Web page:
2023 MBA To Watch: Amanda Tan, IMD Business School

Amanda Tan

IMD Business School

“Life-long Disneyland and West End musicals fan who is always up to play team sports.”

Hometown: Jakarta, Indonesia / Groningen, The Netherlands

Fun fact about yourself: I used to compete across Southeast Asia in football, basketball and touch rugby.

Undergraduate School and Degree: Durham University, BA (Hons) Combined Honors in Social Sciences

Where was the last place you worked before enrolling in business school? MoveMeOn, Growth and Success Lead (London, UK)

Where did you intern during the summer of 2022? N/A – I took IMD’s advice to use the month off to relax, reflect (on the last 6 months) and review what my next steps will be.

Where will you be working after graduation? Bain and Company, Consultant (Zurich, Switzerland)

Community Work and Leadership Roles in Business School: Received the IMD MBA Lausanne Alumni Club Merit Scholarship (awarded to best all-round applicant from the first application deadline); graduated with honors; elected as Point of Contact for the Sports Committee.

Which academic or extracurricular achievement are you most proud of during business school? Co-leading the organization of the IMD MBAT teams and the MBAT trip to Paris. This involved organizing roughly 100 students across 24 events. I am most proud of this achievement because we performed beyond expectations (IMD record 11 medals won – including 6 golds compared to 1 gold medal won in the last 5 years) and achieved our goal of balancing “competitiveness and fun”. This became clear from quotes from various classmates: “MBAT was a true bonding moment” and “MBAT made me realize what it means to be a part of the IMD MBA cohort.” The cherry on top was a quote from MBA office: “The first MBAT trip that went smoothly with no issues!”

What achievement are you most proud of in your professional career? It was seeing the real impact I made on business revenue and people development in the short space of six months at MMO. In particular, my process improvement recommendations contributed to over 120% growth of the business line and an increase in confidence and satisfaction of the team. We all have imposter syndrome at some point in our lives and it was really gratifying to see my actual direct impact on the business and its people. This gave me a confidence boost I could carry with me into the MBA program.

Why did you choose this business school? IMD’s emphasis on leadership and personal development. Getting access to a leadership coach and PDE (Personal Development Elective) analyst were undoubtedly some major highlights of the year for me in terms of personal and professional development. The leadership stream isn’t just a set of generic theoretical classes. Instead, this stream ties in personal development so we are able to understand not only what kind of leader we naturally are but also, what we need to work on to be the kind of leader we want to be. As someone who hopes to have leadership positions in my career, I knew this would be invaluable in my leadership development. The surprise element was the impact this had on my personal development and self-awareness – I leave IMD a much happier person!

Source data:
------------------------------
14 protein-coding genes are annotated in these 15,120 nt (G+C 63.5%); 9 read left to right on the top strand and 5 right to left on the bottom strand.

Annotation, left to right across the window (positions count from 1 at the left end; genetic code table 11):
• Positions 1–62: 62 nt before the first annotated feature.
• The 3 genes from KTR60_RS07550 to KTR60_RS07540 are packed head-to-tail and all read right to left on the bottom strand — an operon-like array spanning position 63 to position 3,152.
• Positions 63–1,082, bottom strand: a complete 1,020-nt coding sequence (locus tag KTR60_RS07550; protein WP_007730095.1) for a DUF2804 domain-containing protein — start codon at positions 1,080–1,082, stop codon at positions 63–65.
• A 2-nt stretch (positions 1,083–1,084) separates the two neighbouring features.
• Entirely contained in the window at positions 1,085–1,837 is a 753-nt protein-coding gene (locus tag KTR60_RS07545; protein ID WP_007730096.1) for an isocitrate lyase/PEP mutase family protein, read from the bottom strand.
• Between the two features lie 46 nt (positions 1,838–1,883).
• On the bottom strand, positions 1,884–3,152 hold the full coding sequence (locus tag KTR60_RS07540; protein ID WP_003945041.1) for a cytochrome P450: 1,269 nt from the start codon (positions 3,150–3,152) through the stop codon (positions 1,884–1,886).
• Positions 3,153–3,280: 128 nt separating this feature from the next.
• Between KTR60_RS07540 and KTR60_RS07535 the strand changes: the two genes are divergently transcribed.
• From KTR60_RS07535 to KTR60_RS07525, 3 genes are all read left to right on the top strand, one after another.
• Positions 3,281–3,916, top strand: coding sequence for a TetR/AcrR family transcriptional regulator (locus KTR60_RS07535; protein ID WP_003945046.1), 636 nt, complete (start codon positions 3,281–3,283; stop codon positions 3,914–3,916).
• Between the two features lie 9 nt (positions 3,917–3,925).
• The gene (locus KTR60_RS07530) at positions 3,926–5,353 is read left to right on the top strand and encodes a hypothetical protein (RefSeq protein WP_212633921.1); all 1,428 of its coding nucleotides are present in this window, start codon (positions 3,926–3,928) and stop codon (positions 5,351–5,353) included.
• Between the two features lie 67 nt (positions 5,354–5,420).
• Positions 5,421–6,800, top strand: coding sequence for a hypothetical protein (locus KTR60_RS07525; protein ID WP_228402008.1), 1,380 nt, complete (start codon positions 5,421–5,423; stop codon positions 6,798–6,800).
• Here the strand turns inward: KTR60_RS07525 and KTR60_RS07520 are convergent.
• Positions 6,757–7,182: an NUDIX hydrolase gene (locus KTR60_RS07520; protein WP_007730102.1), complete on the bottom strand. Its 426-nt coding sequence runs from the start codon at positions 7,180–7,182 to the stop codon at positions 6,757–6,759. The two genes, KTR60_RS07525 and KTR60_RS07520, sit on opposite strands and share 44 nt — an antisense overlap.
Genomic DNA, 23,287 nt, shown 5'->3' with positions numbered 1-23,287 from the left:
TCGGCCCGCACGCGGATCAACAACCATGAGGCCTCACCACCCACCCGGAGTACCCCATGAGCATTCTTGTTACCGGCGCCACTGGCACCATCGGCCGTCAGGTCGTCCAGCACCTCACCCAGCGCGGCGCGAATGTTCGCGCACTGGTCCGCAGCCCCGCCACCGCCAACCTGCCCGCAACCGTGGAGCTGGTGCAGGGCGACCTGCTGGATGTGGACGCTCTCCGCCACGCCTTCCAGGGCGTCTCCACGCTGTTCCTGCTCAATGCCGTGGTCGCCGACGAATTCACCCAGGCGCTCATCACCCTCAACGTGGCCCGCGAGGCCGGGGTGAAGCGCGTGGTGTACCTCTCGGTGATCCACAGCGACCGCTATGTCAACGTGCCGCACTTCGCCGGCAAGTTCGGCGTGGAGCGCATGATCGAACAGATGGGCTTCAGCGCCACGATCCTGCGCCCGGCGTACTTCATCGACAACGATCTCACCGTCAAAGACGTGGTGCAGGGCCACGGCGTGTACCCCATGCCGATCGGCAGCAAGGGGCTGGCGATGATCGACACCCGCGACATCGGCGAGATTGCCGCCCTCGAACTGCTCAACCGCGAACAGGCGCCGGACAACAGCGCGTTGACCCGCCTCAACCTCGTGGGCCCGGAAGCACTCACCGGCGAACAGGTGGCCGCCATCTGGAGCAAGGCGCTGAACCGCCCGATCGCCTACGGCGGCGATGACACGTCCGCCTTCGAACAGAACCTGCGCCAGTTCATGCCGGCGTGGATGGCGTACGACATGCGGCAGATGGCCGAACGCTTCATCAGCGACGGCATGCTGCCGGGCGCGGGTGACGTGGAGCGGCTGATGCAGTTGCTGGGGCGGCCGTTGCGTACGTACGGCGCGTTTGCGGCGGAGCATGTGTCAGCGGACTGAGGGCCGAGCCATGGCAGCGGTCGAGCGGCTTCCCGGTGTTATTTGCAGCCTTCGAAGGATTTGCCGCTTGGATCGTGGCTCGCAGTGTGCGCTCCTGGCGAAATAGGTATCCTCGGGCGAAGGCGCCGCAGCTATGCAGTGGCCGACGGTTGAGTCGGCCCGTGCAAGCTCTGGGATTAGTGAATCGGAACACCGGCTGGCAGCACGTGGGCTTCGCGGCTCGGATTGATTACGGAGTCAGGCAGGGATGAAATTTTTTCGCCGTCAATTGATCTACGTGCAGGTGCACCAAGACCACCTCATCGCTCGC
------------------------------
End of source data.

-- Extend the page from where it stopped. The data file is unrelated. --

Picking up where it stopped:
Who was your favorite MBA professor? Professor Jennifer Jordan, who leads the Leadership Stream. I have a lot of respect for Jennifer, not only did she hold a command over classes in an impressive manner, but she was also able to create a safe space very quickly for the class to discuss everything very openly. Jennifer’s genuineness, openness, and ability to be honest and reflect on herself are qualities I greatly admire and I am working on replicating these behaviors. Her classes made me really think and question even some of the long-held beliefs I have held.

What was your favorite course as an MBA? Strategy Beyond Markets (SBM), with Professor David Bach. I think the course is summed up very well in David’s introduction of his course: “This is The Defense Against the Dark Arts of MBA school”. The course opened my eyes to the wider circumstances within which businesses operate – the good, the bad, the ugly, and the beautiful. David’s classes challenged me and fundamentally changed how I view the role businesses play in society and the responsibility held by leaders in a business – to both take advantage of opportunities and to avoid pitfalls.

What was your favorite MBA event or tradition at your business school? It’s not just a single event, but I’d say IMD’s tradition of Partner inclusion in the program. From ensuring candidates’ partners are involved to hosting talks on being ‘dual-career couples’, the effort that IMD puts in on this aspect reflects how IMD thinks of us all holistically. IMD recognizes that we’re not just MBA students who will be future leaders. Instead, we are also people who have lives outside of work that carry the same (or in some cases more) importance over work, so IMD invests in helping us improve as people (not just professionally).

Looking back over your MBA experience, what is the one thing you’d do differently and why? This is a tough question. If I had to go back in time and do it over again, I would do the same thing. There is no doubt that I made many mistakes and there were multiple situations that I could have handled “better”, but these events are what enabled me to grow and develop. I have learned from the mistakes I made in handling team dynamics, recognizing (with the help of coaches), and my pattern of conflict-avoidance. I came to the realization that throwing myself into the “doing” of work so intensely was a defense mechanism against both imposter syndrome and a lack of self-love would only have been possible had I gone through the year making the mistakes I did.